It seems clear that the theme of the sequence of speeches that comprise Q is the kingdom of God. Moreover, closer inspection of the issues or concerns of the individual speeches suggests that the overall concern of Q and the concrete meaning or program of “the kingdom of God” is the renewal of Israel.

The kingdom of God is the overarching theme that encompasses Jesus’ prophetic condemnation of oppressive rulers as well as his prophetic renewal of Israel-the subjects of the next two chapters.

4. God’s Judgment of the Roman Imperial Order

The Conditions of Renewal: Judgment of Rulers

Jesus’ Prophetic Condemnation of the Temple and High Priests

Jesus’ Prophetic Condemnation of Roman Imperial Rule

5. Covenantal Community and Cooperation

Healing the Effects of Imperialism

Working in Village Communities

Renewing Covenantal Communities

Jesus’ Alternative to the Roman Imperial Order

Epilogue: Christian Empire and American Empire

Christian Empire

American Empire

SNAPSHOT: “Faithful Resistance”, Ufford-Chase

From Publisher

“Is it possible for a church that has been at the heart of Empire for as long as we have to make a course correction and move intentionally from the center of Empire to the margins?”

Rick Ufford-Chase has touched the deep longing that exists in so many of us who are Christian in the United States, and responded with ideas that offer a future we know God has in store for us but can’t seem to imagine is really possible. This is a book we should read and discuss with friends who share our longing and are ready to take a risk. If this book stays in our heads, it fails and we fail. If we use it as a springboard for daring, it is quite likely to change everything about being church in the heart of Empire.

Fourteen contributing authors offer their own ideas for ways to move the Christian church to a place of faithfulness in the midst of the empire, and Rick adds his own observations about the compromised condition of our church institutions with concrete suggestions for bringing us home to the heart of the gospel. Contributors: Annanda Barclay, Michael Benefiel, Aric Clark, Linda Eastwood, Alison Harrington, Rabia Terri Harris, Jin S. Kim, Alex Patchin McNeill, Brian Merritt, Ched Myers, J. Herbert Nelson, II, John Nelson, Laura Newby, Germán Zárate. Foreword by Carol Howard Merritt.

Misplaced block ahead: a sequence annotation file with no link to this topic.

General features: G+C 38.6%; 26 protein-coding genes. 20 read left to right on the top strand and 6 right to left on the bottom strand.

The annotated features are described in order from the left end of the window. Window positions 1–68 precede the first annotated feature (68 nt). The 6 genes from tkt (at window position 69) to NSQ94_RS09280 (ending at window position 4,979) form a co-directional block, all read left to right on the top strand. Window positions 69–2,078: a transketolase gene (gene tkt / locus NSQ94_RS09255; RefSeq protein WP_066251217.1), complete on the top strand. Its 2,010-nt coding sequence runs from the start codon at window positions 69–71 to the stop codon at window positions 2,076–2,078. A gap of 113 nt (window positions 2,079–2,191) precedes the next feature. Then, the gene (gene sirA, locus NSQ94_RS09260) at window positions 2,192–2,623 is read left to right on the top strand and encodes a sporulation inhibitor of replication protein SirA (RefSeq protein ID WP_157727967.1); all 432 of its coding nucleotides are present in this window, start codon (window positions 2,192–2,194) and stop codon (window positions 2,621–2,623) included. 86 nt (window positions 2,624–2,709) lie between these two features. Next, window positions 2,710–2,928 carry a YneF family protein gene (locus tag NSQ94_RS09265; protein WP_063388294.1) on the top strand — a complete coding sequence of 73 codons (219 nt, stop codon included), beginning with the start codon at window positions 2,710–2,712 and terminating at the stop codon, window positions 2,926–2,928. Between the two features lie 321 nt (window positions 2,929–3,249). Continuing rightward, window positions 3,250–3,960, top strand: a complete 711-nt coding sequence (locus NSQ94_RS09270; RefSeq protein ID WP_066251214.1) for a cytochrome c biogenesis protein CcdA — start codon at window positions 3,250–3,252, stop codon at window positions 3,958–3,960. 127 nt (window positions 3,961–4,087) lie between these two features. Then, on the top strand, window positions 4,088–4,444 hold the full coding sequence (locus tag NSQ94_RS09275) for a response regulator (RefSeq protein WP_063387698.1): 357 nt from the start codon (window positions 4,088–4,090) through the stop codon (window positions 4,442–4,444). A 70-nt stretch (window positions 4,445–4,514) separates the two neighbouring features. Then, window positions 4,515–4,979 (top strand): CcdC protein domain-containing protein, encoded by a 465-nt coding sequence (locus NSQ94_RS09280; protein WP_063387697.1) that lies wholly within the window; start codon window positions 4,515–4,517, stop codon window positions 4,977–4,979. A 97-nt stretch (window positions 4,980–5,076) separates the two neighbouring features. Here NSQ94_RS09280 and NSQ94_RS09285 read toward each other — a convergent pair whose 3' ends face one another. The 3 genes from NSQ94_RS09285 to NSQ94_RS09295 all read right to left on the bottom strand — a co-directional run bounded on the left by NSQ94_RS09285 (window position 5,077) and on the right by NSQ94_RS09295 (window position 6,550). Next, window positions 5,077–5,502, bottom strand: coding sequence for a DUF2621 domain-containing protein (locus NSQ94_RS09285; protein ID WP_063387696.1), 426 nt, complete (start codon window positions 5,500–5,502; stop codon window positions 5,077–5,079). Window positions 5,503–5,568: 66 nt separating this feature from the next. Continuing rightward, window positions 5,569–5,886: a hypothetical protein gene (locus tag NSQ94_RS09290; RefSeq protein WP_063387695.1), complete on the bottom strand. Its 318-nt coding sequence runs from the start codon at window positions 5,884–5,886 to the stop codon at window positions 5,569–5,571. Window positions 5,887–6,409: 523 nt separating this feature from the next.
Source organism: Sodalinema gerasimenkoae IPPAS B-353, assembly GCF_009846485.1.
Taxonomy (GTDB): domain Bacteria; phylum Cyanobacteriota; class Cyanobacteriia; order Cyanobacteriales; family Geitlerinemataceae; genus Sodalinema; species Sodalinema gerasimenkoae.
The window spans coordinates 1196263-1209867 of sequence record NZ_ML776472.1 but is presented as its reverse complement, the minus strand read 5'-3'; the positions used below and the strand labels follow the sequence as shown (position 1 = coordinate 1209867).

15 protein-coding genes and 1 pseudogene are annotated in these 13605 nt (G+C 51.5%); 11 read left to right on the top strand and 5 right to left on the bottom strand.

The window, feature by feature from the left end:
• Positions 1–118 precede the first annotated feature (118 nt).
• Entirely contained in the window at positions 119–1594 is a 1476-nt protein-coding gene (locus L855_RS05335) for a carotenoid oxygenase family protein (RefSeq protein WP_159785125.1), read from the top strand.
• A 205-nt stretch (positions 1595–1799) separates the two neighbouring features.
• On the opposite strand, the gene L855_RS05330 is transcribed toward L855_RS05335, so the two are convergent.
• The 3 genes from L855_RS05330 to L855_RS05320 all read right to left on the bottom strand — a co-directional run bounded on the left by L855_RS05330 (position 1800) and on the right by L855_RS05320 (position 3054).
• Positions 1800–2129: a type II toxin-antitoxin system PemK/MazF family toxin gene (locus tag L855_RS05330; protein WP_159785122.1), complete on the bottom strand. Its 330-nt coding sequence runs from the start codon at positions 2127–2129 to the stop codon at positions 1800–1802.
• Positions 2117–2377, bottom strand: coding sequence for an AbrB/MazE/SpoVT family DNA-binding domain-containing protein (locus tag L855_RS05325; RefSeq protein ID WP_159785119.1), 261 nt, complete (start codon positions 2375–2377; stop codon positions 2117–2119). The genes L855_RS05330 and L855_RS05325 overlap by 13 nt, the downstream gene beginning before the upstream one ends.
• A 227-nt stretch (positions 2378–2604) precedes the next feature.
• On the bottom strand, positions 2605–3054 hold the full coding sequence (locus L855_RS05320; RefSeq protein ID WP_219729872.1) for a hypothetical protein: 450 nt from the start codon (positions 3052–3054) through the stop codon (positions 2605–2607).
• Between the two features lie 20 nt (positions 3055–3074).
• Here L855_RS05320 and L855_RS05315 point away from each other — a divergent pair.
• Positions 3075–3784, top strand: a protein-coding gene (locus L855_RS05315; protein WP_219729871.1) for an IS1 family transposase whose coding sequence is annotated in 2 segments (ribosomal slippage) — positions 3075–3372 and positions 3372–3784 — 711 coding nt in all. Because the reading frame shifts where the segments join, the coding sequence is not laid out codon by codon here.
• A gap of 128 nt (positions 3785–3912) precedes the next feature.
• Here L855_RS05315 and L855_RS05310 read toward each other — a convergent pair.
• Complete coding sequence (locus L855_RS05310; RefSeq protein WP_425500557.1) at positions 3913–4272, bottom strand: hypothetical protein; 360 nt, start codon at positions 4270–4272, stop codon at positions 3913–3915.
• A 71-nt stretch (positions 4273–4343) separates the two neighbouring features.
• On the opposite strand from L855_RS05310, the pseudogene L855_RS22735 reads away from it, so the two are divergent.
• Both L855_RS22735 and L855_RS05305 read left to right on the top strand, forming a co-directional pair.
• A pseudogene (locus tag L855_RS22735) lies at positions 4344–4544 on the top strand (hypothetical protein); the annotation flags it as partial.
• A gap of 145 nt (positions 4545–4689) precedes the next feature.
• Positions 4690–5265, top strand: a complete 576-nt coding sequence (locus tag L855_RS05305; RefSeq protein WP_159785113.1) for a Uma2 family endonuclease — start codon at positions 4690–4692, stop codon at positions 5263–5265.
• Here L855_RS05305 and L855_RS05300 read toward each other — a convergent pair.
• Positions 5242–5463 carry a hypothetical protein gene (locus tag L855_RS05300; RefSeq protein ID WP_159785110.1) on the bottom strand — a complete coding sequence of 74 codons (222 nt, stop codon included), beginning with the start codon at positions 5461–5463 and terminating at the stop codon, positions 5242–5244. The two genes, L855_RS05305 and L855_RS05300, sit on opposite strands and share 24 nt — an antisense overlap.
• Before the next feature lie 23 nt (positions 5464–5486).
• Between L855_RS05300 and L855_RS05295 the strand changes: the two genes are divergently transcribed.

Table of Contents

Foreword by Carol Howard Merritt     7

Introduction     11

Part One: Church in the Heart of Empire

Chapter 1: Confronting Empire at the Border     25

Can Anything Good Come From Nazareth, by Alison Harrington

A Church of the Third Slave, by Rick Ufford-Chase

Chapter 2: Dismantling White Supremacy     41

Black. Lives. Matter., by Annanda Barclay

The Fight for the Soul of the Church, by Rick Ufford-Chase

Chapter 3: Reimagining Ecological Theology     57

Watershed Discipleship, by Ched Myers

Inhabiting the Land, by Rick Ufford-Chase

Chapter 4: Learning Nonviolence in a Multifaith World     71

Mutual Dependence or Mutual Destruction, by Rabia Terri Harris

Coming Down from Our Pedestal, by Rick Ufford-Chase

Chapter 5: Resisting the Seduction of Silence     87

Welcome Is More Than a Statement, by Alex Patchin McNeill

The Courage of Our Convictions, by Rick Ufford-Chase

Part Two: Gospel Visions

Chapter 6: The Local Congregation as the Locus of Resistance    103

What is Worship?, by Brian Merritt and Mercy Junction

Be Not Afraid, by Rick Ufford-Chase

Chapter 7: Theological Education as an Act of Subversion     110

Taking Back The Church, by Laura Newby, Jin S. Kim, and John Nelson

A Pedagogy of Resistance, by Rick Ufford-Chase

Chapter 8: Mission as a Move to the Margins     139

Standing With El Tamarindo, by Linda Eastwood and Germán Zárate

To The Edge of The Empire, by Rick Ufford-Chase

Chapter 9: Institutional Church as an Expression of Solidarity    158

Beyond Connectionalism, by Aric Clark

There Is No Fear In Love, by Rick Ufford-Chase

Chapter 10: Dismantling the Corporate Church as a Step Toward Liberation      175

A New Way Forward, by J. Herbert Nelson

Small But Fierce, by Rick Ufford-Chase

Conclusion: Everything In This Story Is True                   196

Bicycle Quilt Village, by Michael Benefiel

Our Jubilee Moment, by Rick Ufford-Chase

Acknowledgments     209

Contributor Bios     210

Author Bio     219

Ufford-Chase, Rick. Faithful Resistance: Gospel Visions for the Church in a Time of Empire  Kindle Edition.

My Notes to do

SNAPSHOT: “Fall of the Church” Roger Hayden Mitchell

From Publisher

This book prepares the way for the practice of kenarchy: a humanity-loving, world-embracing, inclusive approach to life and politics. It does so by identifying two conflicting streams in Christianity: the love stream that the stories of Jesus portray and many of us desire to follow, and the sovereignty system that much of theology, church, and mission represents. Explaining how the two streams arose in early Western history, The Fall of the Church demonstrates that far from being complementary expressions of Christianity, the sovereignty stream embodies the very system that the Jesus of the gospels opposed. The fall of the church is described in terms of its embrace of the sovereignty system and the subsequent history of the West is explained as the story of the resulting partnership. If transcendence is truly like Jesus, then, rather than abandoning the empire system, God has remained within the church and empire in order to empty it out from the inside. Mitchell argues that this divine strategy has continued throughout the history of the West and is coming to a head, right now, in our contemporary Western world, and that the time is ripe for an incarnational politics of love.

Table of Contents

1 A Contemporary Conundrum

(A) INTRODUCTION: SETTING OUT THE CONUNDRUM

(B) FOUR STAGES IN THE DEVELOPMENT OF THE CONTEMPORARY PUZZLE